Cognitive Bias in Decision Making About Development Permits for Living Shorelines: The Case of Wetlands Boards in Virginia Localities
This paper explores the factors impacting permit decisions of citizen wetlands boards in Virginia's localities, specifically identifying any potential sources of cognitive bias in decision making stemming from the use of heuristics and social influences. Semi-structured interviews were conducted of wetlands board chairs and board staff to understand the factors influencing decision making. While technical guidelines are found to affect the decisions of these shoreline regulators, their decisions are not free of heuristics and social influences. Past experiences and processes of compromise and negotiation with property owners are highly valued as part of the permit-approval process. The paper highlights the opportunity for effective citizen engagement in environmental management decisions and the challenges involved.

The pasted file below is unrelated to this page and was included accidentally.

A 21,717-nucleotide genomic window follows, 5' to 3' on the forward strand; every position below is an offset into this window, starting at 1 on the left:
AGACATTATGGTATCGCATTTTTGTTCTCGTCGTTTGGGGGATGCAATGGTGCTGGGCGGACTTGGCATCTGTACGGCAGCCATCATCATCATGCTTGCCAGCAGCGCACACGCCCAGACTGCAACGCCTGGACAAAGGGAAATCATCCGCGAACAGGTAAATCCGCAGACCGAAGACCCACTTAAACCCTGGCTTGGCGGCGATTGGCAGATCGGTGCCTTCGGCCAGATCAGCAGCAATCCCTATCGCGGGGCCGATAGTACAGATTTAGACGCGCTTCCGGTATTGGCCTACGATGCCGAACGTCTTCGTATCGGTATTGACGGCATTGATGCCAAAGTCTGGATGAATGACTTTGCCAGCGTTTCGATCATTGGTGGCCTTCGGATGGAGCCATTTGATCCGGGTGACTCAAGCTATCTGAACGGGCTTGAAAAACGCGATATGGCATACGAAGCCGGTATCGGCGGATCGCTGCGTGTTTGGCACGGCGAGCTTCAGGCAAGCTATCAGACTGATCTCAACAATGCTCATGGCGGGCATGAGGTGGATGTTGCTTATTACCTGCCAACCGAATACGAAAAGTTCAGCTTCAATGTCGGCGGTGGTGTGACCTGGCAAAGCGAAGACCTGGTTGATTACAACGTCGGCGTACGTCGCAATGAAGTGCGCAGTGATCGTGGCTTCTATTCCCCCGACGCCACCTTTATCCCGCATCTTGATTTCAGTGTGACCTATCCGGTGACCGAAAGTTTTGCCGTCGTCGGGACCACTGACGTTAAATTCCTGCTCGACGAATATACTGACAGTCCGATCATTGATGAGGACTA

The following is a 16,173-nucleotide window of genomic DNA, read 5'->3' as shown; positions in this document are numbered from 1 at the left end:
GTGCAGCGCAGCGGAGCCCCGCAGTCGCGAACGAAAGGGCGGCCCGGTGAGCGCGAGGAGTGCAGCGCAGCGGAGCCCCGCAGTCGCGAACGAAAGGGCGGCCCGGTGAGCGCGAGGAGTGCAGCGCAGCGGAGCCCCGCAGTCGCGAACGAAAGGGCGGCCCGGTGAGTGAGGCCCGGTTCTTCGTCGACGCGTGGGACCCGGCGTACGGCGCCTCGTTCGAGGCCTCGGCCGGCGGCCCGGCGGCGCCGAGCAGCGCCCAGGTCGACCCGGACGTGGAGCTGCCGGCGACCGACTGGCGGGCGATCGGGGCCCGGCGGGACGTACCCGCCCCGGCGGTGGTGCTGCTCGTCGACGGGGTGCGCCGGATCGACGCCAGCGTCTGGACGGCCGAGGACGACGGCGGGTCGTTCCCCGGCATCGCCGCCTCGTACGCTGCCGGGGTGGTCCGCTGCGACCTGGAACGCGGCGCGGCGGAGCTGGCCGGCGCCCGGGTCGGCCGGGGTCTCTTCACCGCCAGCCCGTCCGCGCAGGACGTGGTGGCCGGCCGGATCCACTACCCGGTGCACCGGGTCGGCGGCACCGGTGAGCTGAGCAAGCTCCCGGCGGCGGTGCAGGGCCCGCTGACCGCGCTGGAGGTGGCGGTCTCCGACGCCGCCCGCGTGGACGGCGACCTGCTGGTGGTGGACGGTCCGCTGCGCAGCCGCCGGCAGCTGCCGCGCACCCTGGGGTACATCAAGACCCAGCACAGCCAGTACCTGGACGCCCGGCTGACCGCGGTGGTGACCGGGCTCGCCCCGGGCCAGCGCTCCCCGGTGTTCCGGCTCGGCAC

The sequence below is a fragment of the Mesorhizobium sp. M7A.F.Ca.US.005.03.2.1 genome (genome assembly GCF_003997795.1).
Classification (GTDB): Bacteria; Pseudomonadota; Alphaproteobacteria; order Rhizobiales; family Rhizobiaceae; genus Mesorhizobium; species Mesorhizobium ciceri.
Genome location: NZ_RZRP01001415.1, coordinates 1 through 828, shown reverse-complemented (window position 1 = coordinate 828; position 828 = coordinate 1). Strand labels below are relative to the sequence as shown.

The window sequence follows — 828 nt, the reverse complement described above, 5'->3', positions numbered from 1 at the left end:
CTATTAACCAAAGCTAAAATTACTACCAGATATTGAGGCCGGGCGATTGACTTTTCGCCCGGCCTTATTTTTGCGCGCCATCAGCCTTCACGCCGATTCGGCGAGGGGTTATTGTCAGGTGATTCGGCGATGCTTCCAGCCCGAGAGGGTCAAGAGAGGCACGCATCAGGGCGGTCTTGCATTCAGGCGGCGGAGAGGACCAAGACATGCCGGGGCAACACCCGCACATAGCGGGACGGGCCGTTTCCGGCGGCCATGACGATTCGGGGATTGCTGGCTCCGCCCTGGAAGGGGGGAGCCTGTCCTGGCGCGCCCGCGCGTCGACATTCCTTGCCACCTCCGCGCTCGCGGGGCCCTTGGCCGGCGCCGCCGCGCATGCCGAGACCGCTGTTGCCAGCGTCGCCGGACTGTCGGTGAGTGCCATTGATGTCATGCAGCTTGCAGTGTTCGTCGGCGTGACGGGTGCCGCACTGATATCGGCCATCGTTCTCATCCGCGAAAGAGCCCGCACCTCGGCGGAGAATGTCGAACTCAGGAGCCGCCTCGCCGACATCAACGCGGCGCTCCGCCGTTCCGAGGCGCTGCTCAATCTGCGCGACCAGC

Original Publication Citation
Rawat, P., Yusuf, J.-E., & Covi, M. (2021). Cognitive bias in decision making about development permits for living shorelines: The case of wetlands boards in Virginia localities. Ecological Engineering, 173, 1-9, Article 106423. https://doi.org/10.1016/j.ecoleng.2021.106423
Rawat, Pragati; Yusuf, Juita-Elena (Wie); and Covi, Michelle, "Cognitive Bias in Decision Making About Development Permits for Living Shorelines: The Case of Wetlands Boards in Virginia Localities" (2021). School of Public Service Faculty Publications. 47.